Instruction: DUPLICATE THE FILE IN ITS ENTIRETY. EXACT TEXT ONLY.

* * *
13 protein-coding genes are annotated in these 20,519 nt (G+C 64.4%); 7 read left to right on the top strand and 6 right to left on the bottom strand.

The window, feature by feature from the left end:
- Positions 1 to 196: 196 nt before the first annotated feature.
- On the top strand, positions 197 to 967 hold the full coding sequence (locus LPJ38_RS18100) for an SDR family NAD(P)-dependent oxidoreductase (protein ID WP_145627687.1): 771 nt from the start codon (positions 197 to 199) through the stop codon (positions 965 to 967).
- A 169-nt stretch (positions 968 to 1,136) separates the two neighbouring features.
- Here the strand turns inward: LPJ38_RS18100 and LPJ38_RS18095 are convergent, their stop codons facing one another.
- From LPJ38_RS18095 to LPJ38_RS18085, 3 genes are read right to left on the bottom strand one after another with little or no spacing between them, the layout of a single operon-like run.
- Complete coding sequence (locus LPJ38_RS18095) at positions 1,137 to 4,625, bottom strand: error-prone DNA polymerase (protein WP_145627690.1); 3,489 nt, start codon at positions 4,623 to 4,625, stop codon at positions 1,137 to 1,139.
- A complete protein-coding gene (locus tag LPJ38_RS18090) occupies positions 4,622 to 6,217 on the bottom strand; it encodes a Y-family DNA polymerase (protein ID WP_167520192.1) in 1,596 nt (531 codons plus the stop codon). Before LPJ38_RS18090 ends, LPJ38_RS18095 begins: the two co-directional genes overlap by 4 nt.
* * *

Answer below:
13 protein-coding genes are annotated in these 20,519 nt (G+C 64.4%); 7 read left to right on the top strand and 6 right to left on the bottom strand.

The window, feature by feature from the left end:
- Positions 1 to 196: 196 nt before the first annotated feature.
- On the top strand, positions 197 to 967 hold the full coding sequence (locus LPJ38_RS18100) for an SDR family NAD(P)-dependent oxidoreductase (protein ID WP_145627687.1): 771 nt from the start codon (positions 197 to 199) through the stop codon (positions 965 to 967).
- A 169-nt stretch (positions 968 to 1,136) separates the two neighbouring features.
- Here the strand turns inward: LPJ38_RS18100 and LPJ38_RS18095 are convergent, their stop codons facing one another.
- From LPJ38_RS18095 to LPJ38_RS18085, 3 genes are read right to left on the bottom strand one after another with little or no spacing between them, the layout of a single operon-like run.
- Complete coding sequence (locus LPJ38_RS18095) at positions 1,137 to 4,625, bottom strand: error-prone DNA polymerase (protein WP_145627690.1); 3,489 nt, start codon at positions 4,623 to 4,625, stop codon at positions 1,137 to 1,139.
- A complete protein-coding gene (locus tag LPJ38_RS18090) occupies positions 4,622 to 6,217 on the bottom strand; it encodes a Y-family DNA polymerase (protein ID WP_167520192.1) in 1,596 nt (531 codons plus the stop codon). Before LPJ38_RS18090 ends, LPJ38_RS18095 begins: the two co-directional genes overlap by 4 nt.